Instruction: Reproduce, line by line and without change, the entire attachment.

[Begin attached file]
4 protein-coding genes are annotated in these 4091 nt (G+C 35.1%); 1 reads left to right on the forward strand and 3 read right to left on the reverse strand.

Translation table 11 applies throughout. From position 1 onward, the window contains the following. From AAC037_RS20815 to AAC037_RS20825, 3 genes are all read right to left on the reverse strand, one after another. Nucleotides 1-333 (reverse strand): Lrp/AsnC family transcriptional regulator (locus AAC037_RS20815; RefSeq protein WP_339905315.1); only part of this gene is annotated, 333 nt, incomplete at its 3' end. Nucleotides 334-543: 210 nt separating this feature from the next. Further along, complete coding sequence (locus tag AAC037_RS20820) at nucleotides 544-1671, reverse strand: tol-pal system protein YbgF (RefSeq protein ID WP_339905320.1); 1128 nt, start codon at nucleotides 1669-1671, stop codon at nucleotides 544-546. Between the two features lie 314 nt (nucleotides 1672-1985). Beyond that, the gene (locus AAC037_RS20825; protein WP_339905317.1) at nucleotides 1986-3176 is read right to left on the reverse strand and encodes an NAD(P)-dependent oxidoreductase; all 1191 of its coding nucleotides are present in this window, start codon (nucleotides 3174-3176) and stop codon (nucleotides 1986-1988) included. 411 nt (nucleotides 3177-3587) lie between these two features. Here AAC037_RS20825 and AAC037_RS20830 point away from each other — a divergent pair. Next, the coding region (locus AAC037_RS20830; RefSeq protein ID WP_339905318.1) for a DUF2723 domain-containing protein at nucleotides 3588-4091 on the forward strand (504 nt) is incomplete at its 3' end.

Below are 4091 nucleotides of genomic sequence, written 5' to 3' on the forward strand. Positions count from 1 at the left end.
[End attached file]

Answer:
4 protein-coding genes are annotated in these 4091 nt (G+C 35.1%); 1 reads left to right on the forward strand and 3 read right to left on the reverse strand.

Translation table 11 applies throughout. From position 1 onward, the window contains the following. From AAC037_RS20815 to AAC037_RS20825, 3 genes are all read right to left on the reverse strand, one after another. Nucleotides 1-333 (reverse strand): Lrp/AsnC family transcriptional regulator (locus AAC037_RS20815; RefSeq protein WP_339905315.1); only part of this gene is annotated, 333 nt, incomplete at its 3' end. Nucleotides 334-543: 210 nt separating this feature from the next. Further along, complete coding sequence (locus tag AAC037_RS20820) at nucleotides 544-1671, reverse strand: tol-pal system protein YbgF (RefSeq protein ID WP_339905320.1); 1128 nt, start codon at nucleotides 1669-1671, stop codon at nucleotides 544-546. Between the two features lie 314 nt (nucleotides 1672-1985). Beyond that, the gene (locus AAC037_RS20825; protein WP_339905317.1) at nucleotides 1986-3176 is read right to left on the reverse strand and encodes an NAD(P)-dependent oxidoreductase; all 1191 of its coding nucleotides are present in this window, start codon (nucleotides 3174-3176) and stop codon (nucleotides 1986-1988) included. 411 nt (nucleotides 3177-3587) lie between these two features. Here AAC037_RS20825 and AAC037_RS20830 point away from each other — a divergent pair. Next, the coding region (locus AAC037_RS20830; RefSeq protein ID WP_339905318.1) for a DUF2723 domain-containing protein at nucleotides 3588-4091 on the forward strand (504 nt) is incomplete at its 3' end.

Below are 4091 nucleotides of genomic sequence, written 5' to 3' on the forward strand. Positions count from 1 at the left end.